Newspaper article The Canadian Press

NAFTA: As Big Decisions Approach, Ministers to Attend Longer-Than-Expected Round

Newspaper article The Canadian Press

NAFTA: As Big Decisions Approach, Ministers to Attend Longer-Than-Expected Round

Article excerpt

NAFTA ministers attending longer round

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WASHINGTON - The ministers leading the effort to forge a new North American Free Trade Agreement will gather for a longer-than-expected round of talks next week as negotiations enter a sensitive political period with big decisions looming.

Foreign Affairs Minister Chrystia Freeland, American counterpart Robert Lighthizer and Mexico's Ildefonso Guajardo will be on hand Jan. 29 for the closing of the latest round, which was originally scheduled to take place Jan. 23-28 but will now get underway Jan. 21.

The end of the talks has been pushed an extra day, in part, to accommodate those ministers travelling from economic talks in Davos. There's also an acute desire to make progress in this round, to build momentum in hopes of avoiding some approaching political shoals.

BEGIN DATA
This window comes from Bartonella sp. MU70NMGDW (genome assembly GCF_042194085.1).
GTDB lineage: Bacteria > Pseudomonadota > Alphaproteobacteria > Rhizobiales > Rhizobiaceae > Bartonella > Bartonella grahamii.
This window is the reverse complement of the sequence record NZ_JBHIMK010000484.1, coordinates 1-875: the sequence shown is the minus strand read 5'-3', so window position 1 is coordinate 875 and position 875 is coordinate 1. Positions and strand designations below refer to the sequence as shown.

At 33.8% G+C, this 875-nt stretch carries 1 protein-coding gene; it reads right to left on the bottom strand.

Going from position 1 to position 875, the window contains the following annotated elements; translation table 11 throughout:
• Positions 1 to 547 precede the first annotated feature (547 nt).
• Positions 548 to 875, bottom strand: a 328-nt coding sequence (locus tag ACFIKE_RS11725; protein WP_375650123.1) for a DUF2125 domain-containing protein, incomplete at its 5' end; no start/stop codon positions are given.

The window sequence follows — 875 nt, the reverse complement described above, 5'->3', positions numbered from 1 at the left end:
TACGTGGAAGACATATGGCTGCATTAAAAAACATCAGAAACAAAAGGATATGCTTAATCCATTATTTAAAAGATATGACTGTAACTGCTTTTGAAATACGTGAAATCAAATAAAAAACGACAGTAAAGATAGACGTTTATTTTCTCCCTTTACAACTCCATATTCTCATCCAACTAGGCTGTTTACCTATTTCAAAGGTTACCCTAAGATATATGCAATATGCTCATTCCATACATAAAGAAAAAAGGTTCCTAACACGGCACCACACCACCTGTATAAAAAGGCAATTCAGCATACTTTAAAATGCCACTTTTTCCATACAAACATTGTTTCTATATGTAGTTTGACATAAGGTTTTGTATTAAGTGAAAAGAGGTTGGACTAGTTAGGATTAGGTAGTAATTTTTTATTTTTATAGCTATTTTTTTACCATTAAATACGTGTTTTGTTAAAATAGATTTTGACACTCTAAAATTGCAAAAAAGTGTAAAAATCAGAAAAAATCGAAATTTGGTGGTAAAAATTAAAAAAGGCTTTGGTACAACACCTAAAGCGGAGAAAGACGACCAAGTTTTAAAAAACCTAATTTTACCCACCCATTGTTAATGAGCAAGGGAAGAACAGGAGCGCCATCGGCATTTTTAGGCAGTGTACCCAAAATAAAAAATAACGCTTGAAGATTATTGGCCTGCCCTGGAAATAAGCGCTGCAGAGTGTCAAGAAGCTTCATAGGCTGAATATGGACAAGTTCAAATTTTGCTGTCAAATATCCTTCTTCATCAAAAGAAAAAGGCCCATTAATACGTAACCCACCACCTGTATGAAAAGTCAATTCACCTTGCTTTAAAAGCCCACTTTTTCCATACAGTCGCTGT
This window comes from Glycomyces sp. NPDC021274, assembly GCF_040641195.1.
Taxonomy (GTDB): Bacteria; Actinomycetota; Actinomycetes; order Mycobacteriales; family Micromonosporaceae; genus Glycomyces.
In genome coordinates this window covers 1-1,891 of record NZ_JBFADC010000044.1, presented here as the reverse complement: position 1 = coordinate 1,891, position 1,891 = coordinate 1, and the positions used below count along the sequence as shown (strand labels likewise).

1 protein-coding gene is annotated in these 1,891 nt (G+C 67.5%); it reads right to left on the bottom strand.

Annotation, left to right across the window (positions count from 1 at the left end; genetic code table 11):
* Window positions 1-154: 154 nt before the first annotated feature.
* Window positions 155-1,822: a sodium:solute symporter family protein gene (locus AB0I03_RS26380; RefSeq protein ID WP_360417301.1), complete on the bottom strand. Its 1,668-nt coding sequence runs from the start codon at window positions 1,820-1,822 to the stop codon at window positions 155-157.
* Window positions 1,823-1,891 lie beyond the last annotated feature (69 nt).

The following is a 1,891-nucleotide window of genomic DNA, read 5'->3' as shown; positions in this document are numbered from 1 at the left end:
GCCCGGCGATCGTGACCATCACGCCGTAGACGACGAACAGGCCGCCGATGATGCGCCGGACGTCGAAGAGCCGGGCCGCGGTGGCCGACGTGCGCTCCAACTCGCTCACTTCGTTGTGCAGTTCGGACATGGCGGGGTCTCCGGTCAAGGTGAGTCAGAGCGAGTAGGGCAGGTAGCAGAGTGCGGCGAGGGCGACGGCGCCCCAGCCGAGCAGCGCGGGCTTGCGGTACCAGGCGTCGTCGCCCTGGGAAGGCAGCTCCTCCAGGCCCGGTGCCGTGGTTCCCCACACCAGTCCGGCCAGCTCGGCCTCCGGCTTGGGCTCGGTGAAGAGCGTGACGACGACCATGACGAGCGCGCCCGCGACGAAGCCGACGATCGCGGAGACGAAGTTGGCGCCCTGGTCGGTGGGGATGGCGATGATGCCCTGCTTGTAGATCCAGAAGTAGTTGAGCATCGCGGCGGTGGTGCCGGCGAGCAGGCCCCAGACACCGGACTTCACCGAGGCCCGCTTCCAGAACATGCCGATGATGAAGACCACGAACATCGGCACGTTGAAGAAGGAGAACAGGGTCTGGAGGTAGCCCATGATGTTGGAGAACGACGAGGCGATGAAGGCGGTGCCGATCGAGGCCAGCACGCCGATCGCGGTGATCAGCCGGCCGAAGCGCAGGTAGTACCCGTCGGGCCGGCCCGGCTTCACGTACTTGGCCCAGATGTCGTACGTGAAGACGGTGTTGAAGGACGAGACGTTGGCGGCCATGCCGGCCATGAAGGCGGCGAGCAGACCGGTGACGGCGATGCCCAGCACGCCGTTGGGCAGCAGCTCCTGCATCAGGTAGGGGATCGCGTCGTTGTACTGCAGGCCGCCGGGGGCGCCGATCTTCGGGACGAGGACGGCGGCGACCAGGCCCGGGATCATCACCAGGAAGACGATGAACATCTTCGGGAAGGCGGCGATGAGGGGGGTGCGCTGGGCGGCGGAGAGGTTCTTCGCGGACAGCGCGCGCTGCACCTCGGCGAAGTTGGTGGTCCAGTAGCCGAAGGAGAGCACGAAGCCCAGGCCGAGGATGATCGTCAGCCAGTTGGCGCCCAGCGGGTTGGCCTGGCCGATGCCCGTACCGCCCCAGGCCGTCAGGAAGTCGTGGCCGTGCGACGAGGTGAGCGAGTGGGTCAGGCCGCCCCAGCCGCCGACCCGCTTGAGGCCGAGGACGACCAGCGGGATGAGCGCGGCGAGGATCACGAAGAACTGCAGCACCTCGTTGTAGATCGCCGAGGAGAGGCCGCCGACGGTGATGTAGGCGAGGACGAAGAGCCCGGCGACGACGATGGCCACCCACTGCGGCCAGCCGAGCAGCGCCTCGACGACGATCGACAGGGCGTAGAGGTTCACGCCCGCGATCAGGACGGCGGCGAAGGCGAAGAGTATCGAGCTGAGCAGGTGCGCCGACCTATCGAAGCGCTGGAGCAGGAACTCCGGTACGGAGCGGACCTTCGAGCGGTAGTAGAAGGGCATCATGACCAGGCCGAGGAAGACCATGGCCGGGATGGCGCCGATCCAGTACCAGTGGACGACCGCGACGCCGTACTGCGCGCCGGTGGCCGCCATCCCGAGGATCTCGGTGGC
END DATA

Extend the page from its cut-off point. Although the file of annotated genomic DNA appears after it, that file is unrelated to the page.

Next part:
There are no talks scheduled beyond March and U.S. President Donald Trump must choose his subsequent course of action: start the process of cancelling NAFTA as threatened, keep negotiating, or hit the pause button for a few months as Mexico and the U.S. plunge into national elections.

Signs of how the process could become snared in electoral politics were illustrated Thursday on Twitter: the presidential candidate for Mexico's ruling party tweeted his criticism of recent comments from the Trump administration.

Trump said his promised border wall would indeed be paid for by Mexico -- via NAFTA steering profits north to the U.S. Trump's comments were compounded by his chief of staff John Kelly telling Fox News that visa fees or NAFTA could pay for the wall.

"The wall isn't just about numbers, but about dignity and respect between our peoples," said Jose Antonio Meade, candidate for the ruling establishment PRI party.

"Let's say it clearly: Mexico will never pay, under any circumstances, for that wall."

New surveys illustrate the challenge, in the hothouse political atmosphere of Mexico's election campaign, for any Mexican government or presidential candidate to be seen making concessions to Trump through the July vote.

Mexicans aren't thrilled with the U.S. these days. International views of the U.S. plummeted last year in a new Gallup global poll -- with only 16 per cent of Mexicans expressing support for the American role in the world in a 28-per-cent slide from the previous year. …

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